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‘Put Blood in the Music’: Essential doc on Sonic Youth, John Zorn & other 80s NYC noise musicians
10.10.2017
12:41 pm
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Most of Charles Atlas’ movies cover the world of dance, but in the late 1980s he put together a diverting documentary about the New York sound of the moment, with special focus on two budding stars from that scene, John Zorn and Sonic Youth. The movie is called Put Blood in the Music; the title derives from a comment made by Glenn Branca.

Atlas’ playful methods involve some minor video trickery—his illustrious list of talking heads, about which more later, are always superimposed over footage of NYC street scenes. Atlas’ thesis, one voiced by most of his guests who discuss the matter in the movie, is that the special conditions only New York City can provide are responsible for the particular qualities of the music produced by its citizens—bracing, dissonant, heterogeneous.

Put Blood in the Music has a very impressive roster of participants, including Branca, Lydia Lunch, John Cale, Kramer, Christian Marclay, Vernon Reid, Arto Lindsay, Hal Willner, Richard Edson, Karen Finley, and Lenny Kaye. Obviously we see a lot of Zorn and the SY people as well.
 

Karen Finley in ‘Put Blood in the Music’

Zorn is a more engaging presence than Sonic Youth, who at a distance of about three decades, are also far more familiar these days. Zorn was about 25 when this was filmed, but he seems even younger than that. He’s the kind of music nerd who has distinct, serious phases of getting “obsessed” with hardcore or obscure Japanese pop; can converse insightfully about the music of Carl Stalling, composer for the old Warner Bros. cartoon shorts; and as a teen was quite taken by the music of Argentinian experimental composer Mauricio Kagel.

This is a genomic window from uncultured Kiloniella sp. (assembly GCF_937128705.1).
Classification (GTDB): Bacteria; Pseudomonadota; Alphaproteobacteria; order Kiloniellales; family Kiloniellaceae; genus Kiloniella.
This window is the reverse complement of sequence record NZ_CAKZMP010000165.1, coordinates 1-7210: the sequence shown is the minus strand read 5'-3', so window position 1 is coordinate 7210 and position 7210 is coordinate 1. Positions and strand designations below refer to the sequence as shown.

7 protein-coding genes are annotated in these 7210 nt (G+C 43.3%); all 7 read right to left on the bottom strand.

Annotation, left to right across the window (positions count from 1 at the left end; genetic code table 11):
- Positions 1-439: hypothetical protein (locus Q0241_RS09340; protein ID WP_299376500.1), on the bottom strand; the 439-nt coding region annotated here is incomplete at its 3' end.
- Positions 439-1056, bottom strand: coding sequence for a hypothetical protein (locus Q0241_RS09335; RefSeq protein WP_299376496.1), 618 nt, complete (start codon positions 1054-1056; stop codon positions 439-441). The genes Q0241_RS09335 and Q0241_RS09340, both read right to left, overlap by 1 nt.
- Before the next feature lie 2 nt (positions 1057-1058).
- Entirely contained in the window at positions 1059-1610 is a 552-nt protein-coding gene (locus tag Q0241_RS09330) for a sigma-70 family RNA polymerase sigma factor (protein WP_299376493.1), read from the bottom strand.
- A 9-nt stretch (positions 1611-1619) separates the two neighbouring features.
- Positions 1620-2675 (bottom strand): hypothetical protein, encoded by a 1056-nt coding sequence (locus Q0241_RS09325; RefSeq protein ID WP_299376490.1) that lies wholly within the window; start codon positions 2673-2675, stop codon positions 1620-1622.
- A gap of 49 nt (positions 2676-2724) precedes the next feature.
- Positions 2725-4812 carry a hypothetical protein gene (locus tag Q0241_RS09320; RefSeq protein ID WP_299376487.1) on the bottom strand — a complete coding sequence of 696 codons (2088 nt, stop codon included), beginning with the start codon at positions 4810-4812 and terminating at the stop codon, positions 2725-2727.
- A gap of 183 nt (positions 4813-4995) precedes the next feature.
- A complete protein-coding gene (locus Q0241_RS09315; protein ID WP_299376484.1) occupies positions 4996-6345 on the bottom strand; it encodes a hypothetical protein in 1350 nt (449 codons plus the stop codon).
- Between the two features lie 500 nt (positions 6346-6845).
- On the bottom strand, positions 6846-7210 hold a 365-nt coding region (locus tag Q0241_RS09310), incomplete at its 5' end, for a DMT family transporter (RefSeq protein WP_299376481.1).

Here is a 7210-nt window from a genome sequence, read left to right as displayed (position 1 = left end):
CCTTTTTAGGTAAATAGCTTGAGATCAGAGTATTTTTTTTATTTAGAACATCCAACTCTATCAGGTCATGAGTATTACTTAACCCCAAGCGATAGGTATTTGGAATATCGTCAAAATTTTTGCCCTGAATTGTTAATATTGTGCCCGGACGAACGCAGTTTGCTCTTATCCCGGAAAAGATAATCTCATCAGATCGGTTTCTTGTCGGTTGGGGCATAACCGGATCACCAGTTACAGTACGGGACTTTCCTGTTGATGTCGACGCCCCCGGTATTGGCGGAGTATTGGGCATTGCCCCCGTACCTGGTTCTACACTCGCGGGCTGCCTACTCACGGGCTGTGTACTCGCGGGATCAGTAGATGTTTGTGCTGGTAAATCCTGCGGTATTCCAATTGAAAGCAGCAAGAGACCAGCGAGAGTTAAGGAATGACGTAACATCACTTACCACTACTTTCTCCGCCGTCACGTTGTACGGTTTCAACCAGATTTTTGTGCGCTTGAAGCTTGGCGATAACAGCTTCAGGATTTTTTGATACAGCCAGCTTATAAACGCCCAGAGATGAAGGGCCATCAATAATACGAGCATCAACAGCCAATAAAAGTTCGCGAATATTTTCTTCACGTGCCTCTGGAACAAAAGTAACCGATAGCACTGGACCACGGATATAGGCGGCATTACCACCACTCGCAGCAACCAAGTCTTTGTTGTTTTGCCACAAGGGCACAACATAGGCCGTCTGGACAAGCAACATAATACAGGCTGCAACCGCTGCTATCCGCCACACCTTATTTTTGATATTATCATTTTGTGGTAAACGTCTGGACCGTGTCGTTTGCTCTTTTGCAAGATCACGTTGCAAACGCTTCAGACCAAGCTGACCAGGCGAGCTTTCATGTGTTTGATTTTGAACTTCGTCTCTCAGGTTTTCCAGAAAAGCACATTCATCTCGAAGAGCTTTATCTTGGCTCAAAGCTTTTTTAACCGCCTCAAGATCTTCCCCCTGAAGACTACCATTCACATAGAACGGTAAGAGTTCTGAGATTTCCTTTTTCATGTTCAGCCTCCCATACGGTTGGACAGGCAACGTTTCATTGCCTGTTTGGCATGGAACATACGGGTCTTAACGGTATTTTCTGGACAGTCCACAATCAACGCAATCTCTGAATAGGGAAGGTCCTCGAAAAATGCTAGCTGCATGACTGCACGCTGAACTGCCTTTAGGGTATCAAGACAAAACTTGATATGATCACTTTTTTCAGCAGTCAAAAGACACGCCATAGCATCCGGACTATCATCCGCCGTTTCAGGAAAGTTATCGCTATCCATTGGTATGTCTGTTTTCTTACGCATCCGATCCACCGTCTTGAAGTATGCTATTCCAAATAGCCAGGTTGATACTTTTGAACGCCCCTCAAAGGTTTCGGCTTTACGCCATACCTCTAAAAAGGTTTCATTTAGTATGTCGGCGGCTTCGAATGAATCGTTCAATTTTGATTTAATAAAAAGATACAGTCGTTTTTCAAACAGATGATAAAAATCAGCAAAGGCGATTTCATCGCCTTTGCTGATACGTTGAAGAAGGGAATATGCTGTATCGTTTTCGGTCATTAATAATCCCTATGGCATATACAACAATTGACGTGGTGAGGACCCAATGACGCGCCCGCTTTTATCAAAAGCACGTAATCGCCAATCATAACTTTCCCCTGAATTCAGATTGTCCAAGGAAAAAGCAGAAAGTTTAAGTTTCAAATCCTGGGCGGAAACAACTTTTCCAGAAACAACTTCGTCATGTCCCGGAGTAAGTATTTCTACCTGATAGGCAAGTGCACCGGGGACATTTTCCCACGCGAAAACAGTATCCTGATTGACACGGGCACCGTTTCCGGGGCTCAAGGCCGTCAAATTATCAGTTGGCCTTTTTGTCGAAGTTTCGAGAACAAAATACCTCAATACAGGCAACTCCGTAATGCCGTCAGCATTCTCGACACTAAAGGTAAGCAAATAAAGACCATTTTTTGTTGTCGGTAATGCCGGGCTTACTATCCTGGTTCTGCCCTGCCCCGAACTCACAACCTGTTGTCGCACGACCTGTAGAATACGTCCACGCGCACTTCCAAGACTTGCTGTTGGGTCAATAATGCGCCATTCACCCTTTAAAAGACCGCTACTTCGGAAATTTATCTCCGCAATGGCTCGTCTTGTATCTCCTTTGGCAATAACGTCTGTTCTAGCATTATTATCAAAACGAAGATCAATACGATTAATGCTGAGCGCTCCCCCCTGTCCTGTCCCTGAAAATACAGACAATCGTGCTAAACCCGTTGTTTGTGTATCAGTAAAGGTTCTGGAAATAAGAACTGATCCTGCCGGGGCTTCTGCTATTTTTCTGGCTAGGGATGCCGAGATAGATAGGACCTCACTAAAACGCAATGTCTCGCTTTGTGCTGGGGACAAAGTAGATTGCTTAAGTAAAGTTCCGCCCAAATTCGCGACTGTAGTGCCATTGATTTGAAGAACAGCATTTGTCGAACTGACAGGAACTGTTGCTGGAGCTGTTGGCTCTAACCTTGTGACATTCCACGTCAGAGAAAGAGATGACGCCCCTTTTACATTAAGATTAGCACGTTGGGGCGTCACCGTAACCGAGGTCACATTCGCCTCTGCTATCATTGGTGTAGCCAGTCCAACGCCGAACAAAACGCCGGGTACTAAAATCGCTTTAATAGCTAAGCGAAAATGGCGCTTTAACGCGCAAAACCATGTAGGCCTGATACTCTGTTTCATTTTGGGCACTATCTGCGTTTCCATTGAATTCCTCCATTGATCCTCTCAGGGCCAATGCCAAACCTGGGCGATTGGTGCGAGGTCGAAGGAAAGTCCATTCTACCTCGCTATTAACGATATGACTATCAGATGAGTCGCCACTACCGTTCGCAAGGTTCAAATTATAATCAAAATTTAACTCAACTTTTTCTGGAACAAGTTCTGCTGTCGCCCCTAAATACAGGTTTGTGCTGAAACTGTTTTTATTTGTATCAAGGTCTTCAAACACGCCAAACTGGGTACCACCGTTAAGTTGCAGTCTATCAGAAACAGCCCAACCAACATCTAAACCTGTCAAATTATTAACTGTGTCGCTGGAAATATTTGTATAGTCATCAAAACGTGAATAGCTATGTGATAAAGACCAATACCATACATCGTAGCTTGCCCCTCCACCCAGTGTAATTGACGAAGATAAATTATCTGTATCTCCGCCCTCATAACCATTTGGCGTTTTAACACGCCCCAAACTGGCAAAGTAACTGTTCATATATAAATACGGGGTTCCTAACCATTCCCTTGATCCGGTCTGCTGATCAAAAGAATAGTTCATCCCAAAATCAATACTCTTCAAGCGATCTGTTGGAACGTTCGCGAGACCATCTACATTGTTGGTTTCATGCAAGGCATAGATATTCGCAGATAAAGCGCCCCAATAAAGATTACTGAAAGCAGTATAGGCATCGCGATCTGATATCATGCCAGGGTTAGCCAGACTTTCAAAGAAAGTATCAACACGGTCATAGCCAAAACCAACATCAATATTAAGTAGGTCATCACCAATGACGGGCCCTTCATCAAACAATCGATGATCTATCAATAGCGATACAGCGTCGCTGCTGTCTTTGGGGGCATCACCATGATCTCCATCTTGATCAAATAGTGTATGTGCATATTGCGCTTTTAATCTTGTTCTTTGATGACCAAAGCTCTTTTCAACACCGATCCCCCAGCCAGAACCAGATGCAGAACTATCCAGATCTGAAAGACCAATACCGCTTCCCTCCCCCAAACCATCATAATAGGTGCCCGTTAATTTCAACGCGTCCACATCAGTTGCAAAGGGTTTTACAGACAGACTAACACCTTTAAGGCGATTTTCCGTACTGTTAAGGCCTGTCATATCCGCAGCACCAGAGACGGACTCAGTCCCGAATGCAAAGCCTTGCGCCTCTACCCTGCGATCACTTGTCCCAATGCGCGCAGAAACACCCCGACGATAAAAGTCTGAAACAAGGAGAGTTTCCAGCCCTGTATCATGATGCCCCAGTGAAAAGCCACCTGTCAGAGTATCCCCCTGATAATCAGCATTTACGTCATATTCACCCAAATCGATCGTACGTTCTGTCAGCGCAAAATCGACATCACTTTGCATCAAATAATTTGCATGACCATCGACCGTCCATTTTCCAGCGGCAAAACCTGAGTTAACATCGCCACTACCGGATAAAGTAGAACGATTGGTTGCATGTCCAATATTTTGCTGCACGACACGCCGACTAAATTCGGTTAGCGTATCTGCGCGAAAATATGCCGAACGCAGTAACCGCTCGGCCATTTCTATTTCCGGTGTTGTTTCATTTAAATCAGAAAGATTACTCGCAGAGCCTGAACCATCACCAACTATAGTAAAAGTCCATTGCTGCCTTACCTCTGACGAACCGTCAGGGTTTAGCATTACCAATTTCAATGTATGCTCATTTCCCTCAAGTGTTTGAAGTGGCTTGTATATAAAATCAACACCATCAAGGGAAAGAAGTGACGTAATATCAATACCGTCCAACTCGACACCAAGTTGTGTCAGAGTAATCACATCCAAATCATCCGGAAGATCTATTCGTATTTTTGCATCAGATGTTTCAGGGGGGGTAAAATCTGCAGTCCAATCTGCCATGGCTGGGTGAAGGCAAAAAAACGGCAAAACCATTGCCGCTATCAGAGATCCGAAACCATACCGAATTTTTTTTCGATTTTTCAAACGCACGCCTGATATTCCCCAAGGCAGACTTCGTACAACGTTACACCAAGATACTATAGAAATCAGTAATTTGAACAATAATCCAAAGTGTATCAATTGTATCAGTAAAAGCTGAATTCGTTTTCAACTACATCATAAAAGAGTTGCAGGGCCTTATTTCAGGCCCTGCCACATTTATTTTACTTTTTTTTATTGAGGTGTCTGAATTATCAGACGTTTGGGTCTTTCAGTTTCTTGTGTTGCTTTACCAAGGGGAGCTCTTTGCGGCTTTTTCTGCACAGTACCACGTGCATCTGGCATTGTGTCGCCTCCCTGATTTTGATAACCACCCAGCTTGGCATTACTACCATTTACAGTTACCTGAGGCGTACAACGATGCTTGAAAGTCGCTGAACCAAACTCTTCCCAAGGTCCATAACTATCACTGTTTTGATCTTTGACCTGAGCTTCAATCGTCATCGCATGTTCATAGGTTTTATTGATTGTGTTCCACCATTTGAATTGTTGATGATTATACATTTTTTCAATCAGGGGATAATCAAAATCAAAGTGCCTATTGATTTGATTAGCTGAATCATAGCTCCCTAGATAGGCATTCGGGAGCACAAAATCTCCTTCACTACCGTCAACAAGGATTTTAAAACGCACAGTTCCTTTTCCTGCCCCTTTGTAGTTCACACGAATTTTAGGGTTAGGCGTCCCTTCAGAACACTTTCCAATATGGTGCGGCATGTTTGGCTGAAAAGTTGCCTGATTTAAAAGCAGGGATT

The Sonic Youth section is no less impressive—the high point may be the glimpse we get of Ciccone Youth covering Robert Palmer’s “Addicted to Love,” a subject already discussed at length here. Sonic Youth are arguably at the peak of their powers—they had just recorded Daydream Nation.
 

 
More after the jump…

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Posted by Martin Schneider
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10.10.2017
12:41 pm
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Lou Reed, Tom Waits, Marianne Faithfull and more performing the music of Kurt Weill


 
Whether for his avant-garde work of the Berlin Cabaret scene or his later Broadway scores, Kurt Weill is synonymous with forward-thinking musical theater. It’s hard to imagine the 20th Century pop canon without standards like the indelibly swinging “Ballad of Mack the Knife” or the sentimental “September Song,” and in 1985, producer Hal Wilner conceived a tribute album, featuring a lineup of talent that ranged from actual rock stars like Sting and Todd Rundgren to avant/underground figures like Henry Cow/Art Bears singer Dagmar Krause and Downtown NYC jazz figurehead John Zorn.

The album, Lost in the Stars, was the third in a series of composer tributes put together by Wilner, whose prior similar projects included the Nino Rota tribute Amarcord and A Thelonious Monk Tribute called That’s the Way I Feel Now that featured admirably counter-intuitive contributors like Was (Not Was) and Peter Frampton. Wilner’s well-received tribute series may well have helped kick off the fad for tribute albums in the late ‘80s and early ‘90s; his Stay Awake and Weird Nightmare albums, tributes to Disney soundtracks and Charles Mingus, respectively, certainly benefited from appearing towards the beginning of that long-lived vogue.

Here’s Lou Reed, doing “September Song.” He’d record that song again ten years later, and it would serve as the title track to yet another Wilner tribute to Weill. That later album was more focused on historical recordings, and aside from excellent contributions from Nick Cave and William S. Burroughs, it mostly lacked the underground appeal of Lost in the Stars.
 

 
Tom Waits doing music from The Threepenny Opera isn’t exactly a stretch, but it’s as awesome as you’d think. His version of “What Keeps Mankind Alive?” and much much more after the jump…

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Posted by Ron Kretsch
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09.17.2015
09:59 am
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